The karyotype of the threatened ant species Atta robusta is described so as to establish the evolutionary relationships of this taxon with other leafcutter ants. Standard Giemsa staining, C-banding, NOR banding, fluorochromes CMA3/DAPI, Hsc-FA technique and Fluorescence in situ Hybridization (FISH) using 18S rDNA probe were conducted on a population from Aracruz, state of Esprito Santo, Brazil, allowing for comparisons with data available on Atta and other fungus-growing ant species. The diploid chromosome number observed for A.robusta was 2n=22, and the karyotypic formula was 18m+2sm+2st. Heterochromatic blocks were observed in the centromeric region of most chromosomes, where one pair of metacentric chromosomes is characterized by a GC-rich heterochromatic band in the interstitial region of its long arm. The detection of 18S rDNA using FISH confirmed the presence of single NOR for A.robusta. This is the first report of rDNA 18S detection using FISH for leafcutter ants. The cytogenetic results of this study confirm the information available for Atta and allow us to confirm the conserved chromosome number, morphology and banding pattern within the genus for the taxa studied to date, which included species from three out of the four groups of Atta indicated by molecular data. The accumulation of cytogenetic data on fungus-growing ants enhances the understanding of the genomic evolutionary patterns of Atta, since it belongs to a group of recent origin between the most well studied ants. Cytogenetic data does not indicate restrictions in relocation or reintroduction in areas where populations were extinct due to the conserved karyotype. This study allows for cytogenetic comparison of A.robusta with other ants of Atta, emphasizing the importance of chromosomal information for species conservation.


Guerrero R.J.,University of Magdalena | Guerrero R.J.,Central University of Venezuela | Delabie J.H.C.,Laboratorio Of Mirmecologia | Dejean A.,French National Center for Scientific Research
Journal of Hymenoptera Research | Year: 2010

We describe five new species in the aurita group of the genus Azteca: Azteca andreae sp. n. (French Guiana), Azteca diabolica sp. n. (Panama), Azteca laurae sp. n. (Brazil), Azteca linamariae sp. n. (Brazil and Colombia) and Azteca snellingi sp. n. (Panama). Four of these new species are based on gynes, while the last is based only on the worker caste. All of them bear the aurita group characteristics. The second taxon is remarkable, as it differs from all of the other members of the group in the exaggerated, horn-like extensions of the posterolateral vertex margins. Azteca snellingi sp. n. is named in honor of our colleague, Roy Snelling, in tribute to his life-long contribution to knowledge of the world of Hymenoptera. A key to all known species of the aurita group, based on gynes, is provided. We report also for the first time an intercast case for the genus Azteca, based on an Azteca schimperi specimen.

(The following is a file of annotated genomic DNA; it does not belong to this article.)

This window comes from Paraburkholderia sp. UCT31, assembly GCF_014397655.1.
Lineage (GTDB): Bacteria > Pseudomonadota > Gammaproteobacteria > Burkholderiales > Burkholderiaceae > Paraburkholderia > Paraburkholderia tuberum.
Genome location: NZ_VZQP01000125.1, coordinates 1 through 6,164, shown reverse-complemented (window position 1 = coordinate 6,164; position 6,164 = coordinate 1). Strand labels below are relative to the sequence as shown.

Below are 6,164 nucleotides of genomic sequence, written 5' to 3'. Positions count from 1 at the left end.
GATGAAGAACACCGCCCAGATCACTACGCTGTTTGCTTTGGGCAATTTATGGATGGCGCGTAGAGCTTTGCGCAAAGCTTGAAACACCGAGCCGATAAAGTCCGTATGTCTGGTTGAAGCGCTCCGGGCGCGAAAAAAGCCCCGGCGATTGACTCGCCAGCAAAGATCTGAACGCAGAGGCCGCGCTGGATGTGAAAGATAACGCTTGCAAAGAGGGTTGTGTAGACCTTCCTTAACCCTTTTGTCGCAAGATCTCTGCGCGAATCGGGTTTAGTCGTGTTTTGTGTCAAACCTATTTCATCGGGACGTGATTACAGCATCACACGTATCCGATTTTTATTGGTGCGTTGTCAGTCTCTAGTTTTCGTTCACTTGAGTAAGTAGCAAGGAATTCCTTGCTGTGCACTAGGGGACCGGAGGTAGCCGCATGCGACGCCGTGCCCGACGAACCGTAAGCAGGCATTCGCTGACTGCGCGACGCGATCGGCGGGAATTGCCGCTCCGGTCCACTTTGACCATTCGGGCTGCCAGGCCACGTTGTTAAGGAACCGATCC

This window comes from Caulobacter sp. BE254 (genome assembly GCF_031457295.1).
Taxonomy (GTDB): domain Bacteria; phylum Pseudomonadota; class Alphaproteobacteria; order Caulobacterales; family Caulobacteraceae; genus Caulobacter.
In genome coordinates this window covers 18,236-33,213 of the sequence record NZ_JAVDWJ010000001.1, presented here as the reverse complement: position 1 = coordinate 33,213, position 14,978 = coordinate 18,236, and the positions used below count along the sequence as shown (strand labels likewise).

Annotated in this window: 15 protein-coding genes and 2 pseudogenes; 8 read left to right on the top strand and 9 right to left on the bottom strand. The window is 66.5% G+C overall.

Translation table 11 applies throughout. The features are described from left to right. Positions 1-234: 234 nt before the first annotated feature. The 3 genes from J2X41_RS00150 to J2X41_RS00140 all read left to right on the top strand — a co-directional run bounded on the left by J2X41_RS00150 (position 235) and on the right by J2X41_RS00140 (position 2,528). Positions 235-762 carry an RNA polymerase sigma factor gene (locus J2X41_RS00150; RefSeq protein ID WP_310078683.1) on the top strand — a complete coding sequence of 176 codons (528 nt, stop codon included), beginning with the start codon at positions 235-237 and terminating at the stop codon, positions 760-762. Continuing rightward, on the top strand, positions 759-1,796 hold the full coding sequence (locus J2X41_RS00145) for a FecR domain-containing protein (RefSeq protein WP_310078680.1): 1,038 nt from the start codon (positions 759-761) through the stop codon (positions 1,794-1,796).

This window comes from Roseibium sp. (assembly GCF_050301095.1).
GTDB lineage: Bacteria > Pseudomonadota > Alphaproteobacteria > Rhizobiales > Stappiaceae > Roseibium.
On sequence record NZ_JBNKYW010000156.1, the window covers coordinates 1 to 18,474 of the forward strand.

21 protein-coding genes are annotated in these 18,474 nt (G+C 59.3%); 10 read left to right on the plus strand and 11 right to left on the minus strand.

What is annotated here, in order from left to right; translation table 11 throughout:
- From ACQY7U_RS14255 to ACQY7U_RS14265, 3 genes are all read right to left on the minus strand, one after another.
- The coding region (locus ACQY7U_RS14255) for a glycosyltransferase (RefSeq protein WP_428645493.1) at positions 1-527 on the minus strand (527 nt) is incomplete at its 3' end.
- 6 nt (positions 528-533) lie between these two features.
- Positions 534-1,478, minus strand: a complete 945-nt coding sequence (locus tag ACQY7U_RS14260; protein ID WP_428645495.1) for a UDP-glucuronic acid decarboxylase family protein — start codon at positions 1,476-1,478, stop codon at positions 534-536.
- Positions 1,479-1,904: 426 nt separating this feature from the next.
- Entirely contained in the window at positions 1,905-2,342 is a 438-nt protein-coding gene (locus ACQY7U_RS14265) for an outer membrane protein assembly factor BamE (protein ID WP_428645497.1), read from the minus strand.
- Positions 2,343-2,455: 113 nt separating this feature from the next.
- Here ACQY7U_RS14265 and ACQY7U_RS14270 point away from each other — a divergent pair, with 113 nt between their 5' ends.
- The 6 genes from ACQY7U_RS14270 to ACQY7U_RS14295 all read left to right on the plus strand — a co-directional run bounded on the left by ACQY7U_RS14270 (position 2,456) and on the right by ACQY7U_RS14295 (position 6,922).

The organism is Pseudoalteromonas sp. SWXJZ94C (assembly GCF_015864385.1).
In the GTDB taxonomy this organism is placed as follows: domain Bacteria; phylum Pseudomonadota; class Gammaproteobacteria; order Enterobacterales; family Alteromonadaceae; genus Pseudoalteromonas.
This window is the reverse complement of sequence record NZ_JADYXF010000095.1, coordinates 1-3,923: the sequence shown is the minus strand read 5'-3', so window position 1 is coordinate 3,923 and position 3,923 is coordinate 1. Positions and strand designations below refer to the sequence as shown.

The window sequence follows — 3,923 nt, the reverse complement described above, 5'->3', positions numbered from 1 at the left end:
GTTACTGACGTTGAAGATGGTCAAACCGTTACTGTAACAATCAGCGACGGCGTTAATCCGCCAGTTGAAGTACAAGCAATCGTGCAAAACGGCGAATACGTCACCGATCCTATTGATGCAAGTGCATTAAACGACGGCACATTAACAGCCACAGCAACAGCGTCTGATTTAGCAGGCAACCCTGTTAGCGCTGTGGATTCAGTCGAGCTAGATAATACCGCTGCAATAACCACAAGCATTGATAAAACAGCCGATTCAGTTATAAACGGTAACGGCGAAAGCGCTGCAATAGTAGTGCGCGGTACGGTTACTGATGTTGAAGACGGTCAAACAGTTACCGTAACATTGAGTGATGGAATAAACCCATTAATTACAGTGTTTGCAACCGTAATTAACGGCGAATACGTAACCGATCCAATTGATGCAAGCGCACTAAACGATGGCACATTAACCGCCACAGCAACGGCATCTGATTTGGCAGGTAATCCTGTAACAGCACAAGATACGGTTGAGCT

Lopes D.T.,Servidao Reduzino Vergilino Teixeira | Lopes J.,State University Londrina | do Nascimento I.C.,State University of Southwest Bahia | Delabie J.H.,Laboratorio Of Mirmecologia
Iheringia - Serie Zoologia | Year: 2010

Considering the poor knowledge about the ant fauna of the state of Paraná, Brazil, this study aimed to compare the ant assemblages in three environments (primary forest, reforested area and secondary growth forest) of Mata dos Godoy State Park, municipality of Londrina. This study was carried out between December 2004 and March 2005. Ant collections were made using sardine baits and pitfall traps. We collected 102 ant species belonging to 38 genera of nine subfamilies. Myrmicinae was the richest subfamily (58 spp.) followed by Formicinae (20 spp.), Ponerinae (9 spp.), Ectatomminae, Heteroponerinae, Ecitoninae and Pseudomyrmecinae (3 species each), Dolichoderinae (2 spp.) and Proceratiinae (1 specie). The richest genera were Pheidole Westwood, 1839 and Camponotus Mayr, 1861, respectively with 14 and 11 species. The primary forest showed the highest richness values, number of exclusive species and diversity (92 spp., 20 spp. and H′ = 3.51, respectively), followed by the reforestation area (73 spp., 6 spp. And H′ = 3.47) and the secondary growth forest (67 spp., 4 spp. and H′= 3.34). The similarity values between the three environments were rather high. In each sample series, the observed richness was between 33 and 53 species and the estimated richness was between 35 and 86 species. The occurrence of seven guilds of ants was defined: omnivore species, specialist predators, generalist predator litter, armyants, vegetation dominant, soil dominant and fungus growers.